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Horrible Histories Creator Brings Bury St Edmunds Museum’s Terrible Tales To Life

Horrible Histories creator Terry Deary has helped Moyse’s Hall Museum bring Bury St Edmunds’ gruesome history to life for children.

Medieval Moyse’s Hall Museum’s ground floor makeover not only features six Terrible Tales by Terry Deary, best-selling author and creator of the hugely popular Horrible Histories books, but also some grisly and gruesome interactive displays for children and adults. New digital displays will also allow the museum to offer more information on the exhibits.

Step inside a gibbet cage (made for the museum by blacksmiths Kingdom Forge), try on a ball and chain for size, experience the smells of history including the wretched tanner’s pits, handle thumbscrews and try on manacles, and pick up a Norman sword. You can even trace the artefacts in The Red Barn Murder including the murder weapon and the disease box where visitors can smell a pus ridden hand is likely to be a museum favourite!


The museum’s motto for the new interpretation of the museum is plenty of pee, poo and blood and they have succeeded with a dissection table based on the game ‘Operation’ but in Georgian style. You can delve inside a body to find intestines and the heart among other horrors. It’s family friendly guts and gore.

Using information from the museum and his own research Terry Deary wrote six terrible Tales which complement the museums’ artefacts. All told in first person from the perspective of the subject or another character.

The Battle of Fornham is told through the eyes of a blacksmith, a nun tending to the body of St Edmund tells of his grisly end. The stories of Mary Tudor, Queen of France (who is buried in St Mary’s Church, Bury St Edmunds), the Red Barn Murder, the Nichols Murder, witchcraft and Witchfinder General Matthew Hopkins all feature. Every story links back to an artefact, bringing the museum’s stories to life.

“The most interesting things in museums are the people and their stories. Once you know the stories behind the objects then they come to life,” said Terry Deary.

“And, as we all love shocking stories, we usually enjoy the objects with a ‘horrible’ history. Moyse’s Hall has plenty of those, so it was a disgusting delight to work on the new presentations.”


The Terrible Tales are the perfect gruesome fit for the museum which displays items from the famous Red Barn Murder including killer William Corder’s scalp and a book bound in his skins and the gibbet cage for John Nichols who was executed in 1794 alongside his son Nathan for the murder of his daughter Sarah. The museum, which celebrated 120 years as a museum in 2019, also has one of the largest collections of witchcraft paraphernalia, dating back to the early modern period.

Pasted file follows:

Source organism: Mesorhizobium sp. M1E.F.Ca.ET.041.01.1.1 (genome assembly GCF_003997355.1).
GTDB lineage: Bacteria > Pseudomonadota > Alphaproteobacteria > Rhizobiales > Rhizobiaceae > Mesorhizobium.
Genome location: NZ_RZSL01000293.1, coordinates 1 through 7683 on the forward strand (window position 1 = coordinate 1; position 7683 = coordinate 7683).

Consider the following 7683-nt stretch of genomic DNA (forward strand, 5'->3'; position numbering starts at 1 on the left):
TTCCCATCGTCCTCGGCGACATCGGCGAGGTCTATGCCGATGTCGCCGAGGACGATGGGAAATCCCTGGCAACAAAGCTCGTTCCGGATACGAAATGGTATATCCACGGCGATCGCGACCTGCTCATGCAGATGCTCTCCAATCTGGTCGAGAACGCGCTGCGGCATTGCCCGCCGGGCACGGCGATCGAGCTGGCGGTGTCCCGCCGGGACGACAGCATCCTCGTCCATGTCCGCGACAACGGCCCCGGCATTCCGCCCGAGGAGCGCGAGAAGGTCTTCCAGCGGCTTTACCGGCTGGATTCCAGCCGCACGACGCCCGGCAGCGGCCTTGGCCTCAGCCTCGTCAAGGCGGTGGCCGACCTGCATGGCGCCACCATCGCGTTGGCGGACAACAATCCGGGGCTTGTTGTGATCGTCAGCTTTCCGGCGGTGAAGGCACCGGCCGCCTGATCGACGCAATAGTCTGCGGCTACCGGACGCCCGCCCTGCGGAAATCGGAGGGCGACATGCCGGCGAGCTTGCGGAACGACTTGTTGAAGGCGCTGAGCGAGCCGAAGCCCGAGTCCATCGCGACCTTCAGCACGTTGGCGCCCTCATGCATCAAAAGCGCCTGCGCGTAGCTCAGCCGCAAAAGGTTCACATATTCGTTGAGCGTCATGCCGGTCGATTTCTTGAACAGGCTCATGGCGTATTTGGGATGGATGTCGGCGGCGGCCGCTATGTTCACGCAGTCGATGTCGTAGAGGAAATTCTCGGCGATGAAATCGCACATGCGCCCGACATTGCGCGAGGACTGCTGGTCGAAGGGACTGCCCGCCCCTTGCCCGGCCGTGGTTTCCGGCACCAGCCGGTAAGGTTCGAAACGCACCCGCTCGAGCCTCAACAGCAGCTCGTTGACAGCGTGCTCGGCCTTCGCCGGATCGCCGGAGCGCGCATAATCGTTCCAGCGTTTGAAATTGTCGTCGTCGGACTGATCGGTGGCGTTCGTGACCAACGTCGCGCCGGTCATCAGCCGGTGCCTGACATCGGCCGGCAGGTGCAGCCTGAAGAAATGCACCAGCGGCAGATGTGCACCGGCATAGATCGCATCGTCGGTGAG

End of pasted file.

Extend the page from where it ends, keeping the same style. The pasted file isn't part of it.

Heritage Officer Dan Clarke said: “Everyone who works in museums, and a few history teachers, I dare say would say Terry Deary changed everything for museums – giving history as it was rather than sanitised. For most people, particularly in their 20s and 30s, Horrible Histories were their introduction to history.”


It’s a project that staff from the museum have been working on for five years. They first approached the publishers of Horrible Histories to see if they could hold one of their exhibitions, but the museum was too small. To their surprise the museum received an email the next day from Terry Deary himself who was interested in working with them because of his interest in the Red Barn Murder on which he wrote a book in the 1970s. Woodbridge-based illustrator Glenn Pickering created 24 illustrations to complete the new terrible Tales interpretations.

Terry freed up two weeks in between books to write the special Terrible Tales. A special book is planned for summer/autumn 2020. The makeover has been made possible with funding from The friends of Moyse’s Hall museum and from money councillors locality budgets.


The makeover means the number of exhibits on display has increased by 40%. The ground floor of the museum explores medieval times up to the Tudors, which follows the time of the Abbey of St Edmund until its dissolution and there are some wonderful artefacts on display including the Edmund Jewel, a mosaic which has been beautifully restored and back lit which contains stained glass from the original Abbey of St Edmund. This year is the perfect time to plan a visit as the town celebrates the 1,000th anniversary of the founding of the Abbey of St Edmund, the Abbey ruins can be found in the nearby beautiful Abbey Gardens.


For a break from gruesome history, visitors can also explore the gallery dedicated to the Suffolk Regiment. From Ireland to India and from Afghanistan to the Normandy beaches ... the battles, traditions and stories of the Suffolks (1685-1959) are told here. The gallery gives a glimpse into a much larger collection located just outside the town centre at the Suffolk Regiment Museum.

Moyse's Hall Museum is also known as home to a world class collection of exquisite collections of clocks and timepieces including rare items bequeathed by musician and clock collector Frederic Greshom-Parkington and fine art by Sir Peter Lely, Angelica Kauffman, James Tissot, and England's first professional female painter Mary Beale.

Don’t miss Terrible Tales workshops at the museum during February Half Term! To find out more about Moyse’s Hall Museum in Bury St Edmunds visit https://www.moyseshall.org/ 

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